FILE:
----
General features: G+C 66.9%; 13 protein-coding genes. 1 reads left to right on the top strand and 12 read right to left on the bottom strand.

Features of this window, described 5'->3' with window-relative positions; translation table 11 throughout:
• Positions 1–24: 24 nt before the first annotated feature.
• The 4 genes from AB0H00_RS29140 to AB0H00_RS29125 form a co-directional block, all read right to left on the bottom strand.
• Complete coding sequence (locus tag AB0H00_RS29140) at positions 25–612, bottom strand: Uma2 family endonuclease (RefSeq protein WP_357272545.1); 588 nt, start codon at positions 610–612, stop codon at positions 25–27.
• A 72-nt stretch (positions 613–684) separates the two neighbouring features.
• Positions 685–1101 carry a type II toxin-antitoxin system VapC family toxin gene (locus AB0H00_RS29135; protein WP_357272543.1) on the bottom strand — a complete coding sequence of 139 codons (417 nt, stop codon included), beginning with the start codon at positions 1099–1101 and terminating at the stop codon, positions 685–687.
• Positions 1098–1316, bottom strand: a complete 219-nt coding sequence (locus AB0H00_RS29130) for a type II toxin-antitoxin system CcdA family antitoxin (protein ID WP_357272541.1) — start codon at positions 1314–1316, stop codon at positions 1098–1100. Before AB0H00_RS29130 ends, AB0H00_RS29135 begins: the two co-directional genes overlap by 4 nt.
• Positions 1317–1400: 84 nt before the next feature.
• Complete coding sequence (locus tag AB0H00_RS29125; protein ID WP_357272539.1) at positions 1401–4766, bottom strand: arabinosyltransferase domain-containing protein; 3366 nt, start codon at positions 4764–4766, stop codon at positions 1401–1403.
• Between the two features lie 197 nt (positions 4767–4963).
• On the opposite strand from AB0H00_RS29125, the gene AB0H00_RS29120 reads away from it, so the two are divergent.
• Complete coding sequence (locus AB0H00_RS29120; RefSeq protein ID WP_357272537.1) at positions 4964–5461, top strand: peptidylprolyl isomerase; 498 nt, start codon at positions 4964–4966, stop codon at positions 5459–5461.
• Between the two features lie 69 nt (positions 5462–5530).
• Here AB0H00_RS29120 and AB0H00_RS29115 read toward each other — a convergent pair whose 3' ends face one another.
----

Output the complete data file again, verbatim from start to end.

General features: G+C 66.9%; 13 protein-coding genes. 1 reads left to right on the top strand and 12 read right to left on the bottom strand.

Features of this window, described 5'->3' with window-relative positions; translation table 11 throughout:
• Positions 1–24: 24 nt before the first annotated feature.
• The 4 genes from AB0H00_RS29140 to AB0H00_RS29125 form a co-directional block, all read right to left on the bottom strand.
• Complete coding sequence (locus tag AB0H00_RS29140) at positions 25–612, bottom strand: Uma2 family endonuclease (RefSeq protein WP_357272545.1); 588 nt, start codon at positions 610–612, stop codon at positions 25–27.
• A 72-nt stretch (positions 613–684) separates the two neighbouring features.
• Positions 685–1101 carry a type II toxin-antitoxin system VapC family toxin gene (locus AB0H00_RS29135; protein WP_357272543.1) on the bottom strand — a complete coding sequence of 139 codons (417 nt, stop codon included), beginning with the start codon at positions 1099–1101 and terminating at the stop codon, positions 685–687.
• Positions 1098–1316, bottom strand: a complete 219-nt coding sequence (locus AB0H00_RS29130) for a type II toxin-antitoxin system CcdA family antitoxin (protein ID WP_357272541.1) — start codon at positions 1314–1316, stop codon at positions 1098–1100. Before AB0H00_RS29130 ends, AB0H00_RS29135 begins: the two co-directional genes overlap by 4 nt.
• Positions 1317–1400: 84 nt before the next feature.
• Complete coding sequence (locus tag AB0H00_RS29125; protein ID WP_357272539.1) at positions 1401–4766, bottom strand: arabinosyltransferase domain-containing protein; 3366 nt, start codon at positions 4764–4766, stop codon at positions 1401–1403.
• Between the two features lie 197 nt (positions 4767–4963).
• On the opposite strand from AB0H00_RS29125, the gene AB0H00_RS29120 reads away from it, so the two are divergent.
• Complete coding sequence (locus AB0H00_RS29120; RefSeq protein ID WP_357272537.1) at positions 4964–5461, top strand: peptidylprolyl isomerase; 498 nt, start codon at positions 4964–4966, stop codon at positions 5459–5461.
• Between the two features lie 69 nt (positions 5462–5530).
• Here AB0H00_RS29120 and AB0H00_RS29115 read toward each other — a convergent pair whose 3' ends face one another.